NIL Compensation and How it Will Impact Financial Aid

Melissa Maichle .

Last summer the NCAA announced an interim policy that allows student athletes to be compensated for use of their name, image or likeness (NIL). The most common situation is likely to be student athletes contracting with third parties as independent contractors. As such, students will receive a 1099 for tax filing that includes not only monetary payments made but also the value of in-kind compensation, such as a car. Although there is no immediate impact on the Financial Aid Office, it’s worthwhile to plan for how the financial aid process may be altered for these students and what processes need to be implemented to be fully compliant. Here are some things to consider…

This compensation is treated like any other resource when it comes to resolving conflicting information, so the institution will have a responsibility to resolve incidents of underreported income. In some states, the third parties contracting the students are required to report to the institution that they have done so. To ensure compliance, see if your state is one, determine which office will get the report and request that department share such information with the financial aid office when applicable.

NIL compensation should never be treated as Estimated Financial Assistance (EFA). It can be very confusing because NCAA funded scholarships, stipends, housing allowances, etc. are considered to be EFA. NIL compensation is always earned income and should be reported on the Free Application for Federal Student Aid (FAFSA) rather than being used to reduce eligibility for other types of financial aid.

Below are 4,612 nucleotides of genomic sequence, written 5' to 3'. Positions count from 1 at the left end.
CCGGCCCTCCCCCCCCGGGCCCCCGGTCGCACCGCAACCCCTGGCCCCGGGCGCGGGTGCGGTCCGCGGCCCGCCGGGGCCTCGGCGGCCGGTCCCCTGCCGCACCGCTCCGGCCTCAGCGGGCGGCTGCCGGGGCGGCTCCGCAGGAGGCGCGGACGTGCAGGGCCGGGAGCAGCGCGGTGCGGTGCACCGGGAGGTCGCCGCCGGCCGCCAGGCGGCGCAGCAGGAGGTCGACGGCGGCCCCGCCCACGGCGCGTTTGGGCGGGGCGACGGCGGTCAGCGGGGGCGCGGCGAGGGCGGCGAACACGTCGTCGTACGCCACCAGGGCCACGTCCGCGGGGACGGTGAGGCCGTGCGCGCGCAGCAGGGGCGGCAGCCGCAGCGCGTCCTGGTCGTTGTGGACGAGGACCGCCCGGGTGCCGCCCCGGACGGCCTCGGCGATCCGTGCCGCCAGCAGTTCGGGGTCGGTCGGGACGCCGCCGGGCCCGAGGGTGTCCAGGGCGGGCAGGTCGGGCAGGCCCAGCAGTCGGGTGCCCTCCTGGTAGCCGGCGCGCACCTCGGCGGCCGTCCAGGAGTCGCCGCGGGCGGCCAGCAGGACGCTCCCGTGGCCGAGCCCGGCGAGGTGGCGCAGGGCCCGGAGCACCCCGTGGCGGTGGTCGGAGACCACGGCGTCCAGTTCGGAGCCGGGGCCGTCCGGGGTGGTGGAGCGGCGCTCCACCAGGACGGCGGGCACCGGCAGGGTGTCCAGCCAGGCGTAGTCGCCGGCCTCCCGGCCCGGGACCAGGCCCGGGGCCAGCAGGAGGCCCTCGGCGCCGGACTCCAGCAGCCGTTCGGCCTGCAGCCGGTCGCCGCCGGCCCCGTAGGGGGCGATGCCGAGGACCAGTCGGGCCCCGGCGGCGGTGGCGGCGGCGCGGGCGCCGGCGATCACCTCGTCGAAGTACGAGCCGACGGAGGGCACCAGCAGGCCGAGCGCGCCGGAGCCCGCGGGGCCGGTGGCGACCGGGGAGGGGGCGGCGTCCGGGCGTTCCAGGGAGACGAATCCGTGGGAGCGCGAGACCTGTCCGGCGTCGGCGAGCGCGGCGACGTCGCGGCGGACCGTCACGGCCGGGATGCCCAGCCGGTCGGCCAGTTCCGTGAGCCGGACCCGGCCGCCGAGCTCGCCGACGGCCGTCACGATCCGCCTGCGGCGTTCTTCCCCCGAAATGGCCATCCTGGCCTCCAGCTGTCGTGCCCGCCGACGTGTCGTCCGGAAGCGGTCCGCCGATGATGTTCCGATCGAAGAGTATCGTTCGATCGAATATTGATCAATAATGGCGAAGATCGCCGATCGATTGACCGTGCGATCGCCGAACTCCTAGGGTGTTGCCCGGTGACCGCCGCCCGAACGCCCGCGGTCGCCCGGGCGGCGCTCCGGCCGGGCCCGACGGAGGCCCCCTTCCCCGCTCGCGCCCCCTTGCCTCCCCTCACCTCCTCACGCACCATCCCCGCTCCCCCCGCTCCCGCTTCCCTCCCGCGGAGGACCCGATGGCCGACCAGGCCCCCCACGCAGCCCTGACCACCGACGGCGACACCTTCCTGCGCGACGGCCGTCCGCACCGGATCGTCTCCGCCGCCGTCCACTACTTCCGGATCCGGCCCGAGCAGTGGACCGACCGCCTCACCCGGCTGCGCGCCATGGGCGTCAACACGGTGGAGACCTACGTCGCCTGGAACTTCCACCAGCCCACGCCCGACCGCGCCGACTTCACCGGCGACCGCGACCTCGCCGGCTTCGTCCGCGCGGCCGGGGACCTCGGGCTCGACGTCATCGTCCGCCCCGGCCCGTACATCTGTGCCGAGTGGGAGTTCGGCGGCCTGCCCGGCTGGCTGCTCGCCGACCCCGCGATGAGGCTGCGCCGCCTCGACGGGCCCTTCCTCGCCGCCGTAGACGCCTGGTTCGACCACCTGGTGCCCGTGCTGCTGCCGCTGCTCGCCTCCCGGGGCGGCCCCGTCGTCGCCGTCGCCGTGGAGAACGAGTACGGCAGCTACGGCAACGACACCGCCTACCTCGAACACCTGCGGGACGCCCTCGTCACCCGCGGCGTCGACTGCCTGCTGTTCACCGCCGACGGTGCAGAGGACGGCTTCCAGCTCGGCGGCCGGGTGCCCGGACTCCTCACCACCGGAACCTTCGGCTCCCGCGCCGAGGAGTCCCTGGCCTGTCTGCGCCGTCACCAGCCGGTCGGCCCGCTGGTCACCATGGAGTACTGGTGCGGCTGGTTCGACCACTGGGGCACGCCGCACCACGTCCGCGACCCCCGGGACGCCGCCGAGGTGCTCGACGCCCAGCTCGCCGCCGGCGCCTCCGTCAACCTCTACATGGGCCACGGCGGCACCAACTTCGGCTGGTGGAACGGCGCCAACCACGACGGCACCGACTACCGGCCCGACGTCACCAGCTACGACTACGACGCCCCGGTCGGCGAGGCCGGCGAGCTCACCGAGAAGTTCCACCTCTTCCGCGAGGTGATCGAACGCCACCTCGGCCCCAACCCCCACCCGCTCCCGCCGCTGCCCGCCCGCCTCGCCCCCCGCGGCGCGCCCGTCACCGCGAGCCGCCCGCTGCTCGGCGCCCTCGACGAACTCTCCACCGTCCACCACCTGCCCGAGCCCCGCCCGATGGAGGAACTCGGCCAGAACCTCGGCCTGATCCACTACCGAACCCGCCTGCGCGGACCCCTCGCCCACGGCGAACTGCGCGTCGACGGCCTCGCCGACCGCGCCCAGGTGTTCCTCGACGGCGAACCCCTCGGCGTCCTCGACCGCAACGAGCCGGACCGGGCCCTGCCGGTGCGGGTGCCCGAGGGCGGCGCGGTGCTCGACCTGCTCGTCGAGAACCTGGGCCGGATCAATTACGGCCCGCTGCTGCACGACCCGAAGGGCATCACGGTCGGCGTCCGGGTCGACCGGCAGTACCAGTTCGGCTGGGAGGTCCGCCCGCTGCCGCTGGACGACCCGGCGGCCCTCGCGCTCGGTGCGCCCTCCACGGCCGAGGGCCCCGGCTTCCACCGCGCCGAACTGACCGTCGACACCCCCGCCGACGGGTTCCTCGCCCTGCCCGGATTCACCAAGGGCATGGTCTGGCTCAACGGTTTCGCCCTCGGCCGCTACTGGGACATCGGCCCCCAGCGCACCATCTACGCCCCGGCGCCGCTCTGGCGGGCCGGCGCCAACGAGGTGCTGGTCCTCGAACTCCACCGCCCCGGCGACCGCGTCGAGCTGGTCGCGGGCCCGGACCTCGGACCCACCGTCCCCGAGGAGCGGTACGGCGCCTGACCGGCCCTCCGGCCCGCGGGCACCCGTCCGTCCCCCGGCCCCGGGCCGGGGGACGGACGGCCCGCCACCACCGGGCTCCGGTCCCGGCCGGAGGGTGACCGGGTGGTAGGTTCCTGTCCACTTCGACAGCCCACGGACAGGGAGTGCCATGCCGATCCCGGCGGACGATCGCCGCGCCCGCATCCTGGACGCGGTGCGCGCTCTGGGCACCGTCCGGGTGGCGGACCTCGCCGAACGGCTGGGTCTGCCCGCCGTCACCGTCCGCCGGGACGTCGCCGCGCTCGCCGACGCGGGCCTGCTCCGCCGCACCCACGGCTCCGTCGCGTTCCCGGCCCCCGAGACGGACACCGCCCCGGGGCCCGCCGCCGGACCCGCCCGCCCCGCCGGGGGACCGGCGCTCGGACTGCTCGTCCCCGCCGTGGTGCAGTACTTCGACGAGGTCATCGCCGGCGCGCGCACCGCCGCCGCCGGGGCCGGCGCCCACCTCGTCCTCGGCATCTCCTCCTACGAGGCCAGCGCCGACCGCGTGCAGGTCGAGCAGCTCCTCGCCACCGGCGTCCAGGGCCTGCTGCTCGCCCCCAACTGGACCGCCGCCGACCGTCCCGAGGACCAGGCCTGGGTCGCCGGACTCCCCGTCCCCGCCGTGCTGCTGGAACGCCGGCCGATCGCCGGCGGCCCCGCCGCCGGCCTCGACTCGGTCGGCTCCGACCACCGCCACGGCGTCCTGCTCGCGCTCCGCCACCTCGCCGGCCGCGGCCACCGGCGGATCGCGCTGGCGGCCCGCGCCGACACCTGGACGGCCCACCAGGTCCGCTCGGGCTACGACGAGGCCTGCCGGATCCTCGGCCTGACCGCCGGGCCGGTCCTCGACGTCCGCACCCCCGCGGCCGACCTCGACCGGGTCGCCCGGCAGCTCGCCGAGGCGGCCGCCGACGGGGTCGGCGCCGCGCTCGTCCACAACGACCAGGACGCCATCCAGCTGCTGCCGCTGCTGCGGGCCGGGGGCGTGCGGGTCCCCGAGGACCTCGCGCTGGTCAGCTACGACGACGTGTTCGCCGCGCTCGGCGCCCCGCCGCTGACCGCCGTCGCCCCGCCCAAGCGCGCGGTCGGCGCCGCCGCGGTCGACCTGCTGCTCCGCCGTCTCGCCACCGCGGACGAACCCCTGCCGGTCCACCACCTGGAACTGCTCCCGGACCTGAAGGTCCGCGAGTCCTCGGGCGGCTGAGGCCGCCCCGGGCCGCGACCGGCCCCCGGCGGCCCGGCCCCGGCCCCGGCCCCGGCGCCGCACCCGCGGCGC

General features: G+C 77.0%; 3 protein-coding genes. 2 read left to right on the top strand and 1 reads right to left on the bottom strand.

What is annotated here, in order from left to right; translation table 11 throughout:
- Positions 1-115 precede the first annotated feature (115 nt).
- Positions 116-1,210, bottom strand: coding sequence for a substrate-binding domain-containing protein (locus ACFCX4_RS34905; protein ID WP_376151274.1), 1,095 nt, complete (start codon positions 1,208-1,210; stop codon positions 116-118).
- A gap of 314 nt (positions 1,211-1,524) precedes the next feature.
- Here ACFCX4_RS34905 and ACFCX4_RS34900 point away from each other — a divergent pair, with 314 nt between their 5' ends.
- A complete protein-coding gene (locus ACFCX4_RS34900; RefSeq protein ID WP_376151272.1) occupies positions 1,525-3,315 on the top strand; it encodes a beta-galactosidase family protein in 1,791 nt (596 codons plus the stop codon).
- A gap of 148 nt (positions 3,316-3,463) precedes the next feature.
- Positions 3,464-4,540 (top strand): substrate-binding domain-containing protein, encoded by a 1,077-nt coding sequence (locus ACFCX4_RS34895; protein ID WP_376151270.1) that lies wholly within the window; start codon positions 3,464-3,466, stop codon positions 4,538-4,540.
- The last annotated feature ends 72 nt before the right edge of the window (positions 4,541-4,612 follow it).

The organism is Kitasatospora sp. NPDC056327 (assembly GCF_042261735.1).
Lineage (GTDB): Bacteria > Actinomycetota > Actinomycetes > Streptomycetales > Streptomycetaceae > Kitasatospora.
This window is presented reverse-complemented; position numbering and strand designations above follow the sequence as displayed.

Since NIL compensation is earned income, it should be reported in the FAFSA beginning with the 2023-2024 award year where the base year for income information is 2021. If you come across a student with significant NIL compensation and an Automatic Zero EFC, don’t worry! This may very well happen because the Automatic Zero EFC designation is based on the parents’ information in the FAFSA. So, if the parents meet the eligibility requirements, then the students will benefit no matter how much the compensation is. By the way, this would be true of any income received by the student regardless of the source.

Now all that is left to do is to update your Policy and Procedure manual. Let us know if we can assist with this or any regulatory change that may impact your current procedures. Email to speak with one of our compliance experts.